The right wing wants to get rid of all mandatory welfare and government influence on our lives in order to make it impossible for authoritarians like Hitler to hijack the system.

German people in specific are culturally one of least capable in understanding what freedom actually means. That's something that makes them unique in Europe. (and btw the main reason why Benjamin Franklin was so critical of allowing Germans into the US - he feared that they would subvert the system and freedoms with their hive mind mentality)

In the early days of the NSDAP it was a populist party that spanned the politican spectrum. Hitler was part of the wing that expelled most of the left wing of the party from the NSDAP as he consolidated his powers because he abhorred their ideas. Later, the Night of the Long Knives was used to drive the party even further right, by murdering and arresting the leadership of the SA, which at that point made up the "left wing" of the NSDAP.

> Hitler enacted a 70% income tax for the highest incomes

Which made him more moderate in terms of marginal taxes than the US under any number of Republican administations. Are you arguing that the pre-Reagan Republic administrations were left wing too?

> implemented a full welfare state, free childcare, free schools

The first comprehensive welfare systems in Germany were pushed through by the very conservative Bismarck in the late 1870's, under the joint argument of support of Christian morality and to stop the socialists from being able to obtain support for structural changes. Welfare systems in Europe stopped being indicative of left vs. right by the end of the 19th century.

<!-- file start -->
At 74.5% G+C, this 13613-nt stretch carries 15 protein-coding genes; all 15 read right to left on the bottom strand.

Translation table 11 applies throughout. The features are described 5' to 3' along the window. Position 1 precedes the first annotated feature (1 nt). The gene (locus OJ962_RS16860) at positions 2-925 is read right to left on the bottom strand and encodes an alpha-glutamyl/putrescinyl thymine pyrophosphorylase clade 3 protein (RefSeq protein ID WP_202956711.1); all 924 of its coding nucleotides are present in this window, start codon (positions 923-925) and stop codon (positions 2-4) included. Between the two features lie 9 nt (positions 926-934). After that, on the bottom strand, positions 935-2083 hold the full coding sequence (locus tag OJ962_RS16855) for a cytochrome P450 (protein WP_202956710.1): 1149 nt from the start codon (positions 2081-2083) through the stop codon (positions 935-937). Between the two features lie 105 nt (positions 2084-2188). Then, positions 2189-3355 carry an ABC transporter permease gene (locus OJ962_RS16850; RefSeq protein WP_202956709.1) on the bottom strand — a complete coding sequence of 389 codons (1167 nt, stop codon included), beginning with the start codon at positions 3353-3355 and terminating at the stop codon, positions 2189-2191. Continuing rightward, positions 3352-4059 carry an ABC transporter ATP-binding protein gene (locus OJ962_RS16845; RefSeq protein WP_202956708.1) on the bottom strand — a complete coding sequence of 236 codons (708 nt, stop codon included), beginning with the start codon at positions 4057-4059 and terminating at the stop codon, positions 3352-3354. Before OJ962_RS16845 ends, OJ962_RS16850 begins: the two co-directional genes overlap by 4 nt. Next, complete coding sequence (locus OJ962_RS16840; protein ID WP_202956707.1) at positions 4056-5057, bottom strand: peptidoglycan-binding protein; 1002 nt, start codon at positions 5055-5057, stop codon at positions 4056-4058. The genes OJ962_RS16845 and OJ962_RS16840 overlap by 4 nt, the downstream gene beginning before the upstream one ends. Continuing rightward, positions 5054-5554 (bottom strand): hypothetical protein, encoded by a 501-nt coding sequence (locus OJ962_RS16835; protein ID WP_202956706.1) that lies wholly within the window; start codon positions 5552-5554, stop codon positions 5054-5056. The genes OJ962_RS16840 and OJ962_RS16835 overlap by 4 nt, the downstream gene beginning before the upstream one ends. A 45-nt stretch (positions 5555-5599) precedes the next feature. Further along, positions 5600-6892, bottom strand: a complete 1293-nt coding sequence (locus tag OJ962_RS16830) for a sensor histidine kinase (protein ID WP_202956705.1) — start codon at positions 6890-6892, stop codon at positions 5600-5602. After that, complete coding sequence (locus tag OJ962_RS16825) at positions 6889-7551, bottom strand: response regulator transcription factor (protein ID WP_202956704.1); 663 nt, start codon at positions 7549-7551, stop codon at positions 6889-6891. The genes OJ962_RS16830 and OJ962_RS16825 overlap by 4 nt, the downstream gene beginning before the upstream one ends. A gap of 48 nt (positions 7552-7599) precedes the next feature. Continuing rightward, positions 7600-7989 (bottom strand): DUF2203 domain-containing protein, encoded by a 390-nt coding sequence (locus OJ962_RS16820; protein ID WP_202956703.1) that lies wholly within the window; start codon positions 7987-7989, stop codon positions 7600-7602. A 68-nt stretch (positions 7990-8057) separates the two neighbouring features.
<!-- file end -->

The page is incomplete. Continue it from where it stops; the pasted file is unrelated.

> The right wing wants to get rid of all mandatory welfare and government influence on our lives in order to make it impossible for authoritarians like Hitler to hijack the system.

Right libertarians want this. Right libertarianism didn't exist in Hitlers day. Left libertarianism did (it dates back to the 1870's), but the right wing of Hitlers day were generally supporters of a strong state.

Remember "right" in the left vs. right stems from who supported the French monarchy: the original right wing were monarchists; the classical liberals and libertarians of the time were firmly seated on the left.

As for wanting to get rid of mandatory welfare and government influence: the aforementioned Bismarck - nicknamed the "iron chancellor" - a leading figure of the European right wing of his time, and loyal monarchist, someone who had dozens of German left wing newspapers closed and outlawed and the leaders of dozens of German socialist groups arrested, was as mentioned also the politician who brought us the first welfare state.

> German people in specific are culturally one of least capable in understanding what freedom actually means.

In the 20th century we had an emperor, started two world wars, had a weak democracy in between, then had two dictatorships exactly exposing each other and were the most important puppet state for two opposing world powers and ideologies. The freedom team not only won but overtook many other free nations again.

I think if you have freedom or democracy related questions you should ask us. We would suggest to get your act with your agencies together. Why would a dictator use the healthcare system when you have all the fucking three letter agencies and the military industrial complex just sitting there, fuelled by corporate/right-wing money?

Hitler did not wait for generations to let social systems brainwash the people, he had the thugs of the SA to beat the crap out of the opposition. Today it is much easier to get your private military going in the US than in Germany.

He also used the data of the church to find Jews, so Germany has privacy regulations for private entities. The US has some private entities, who have data the churches of the 1930s could only dream of.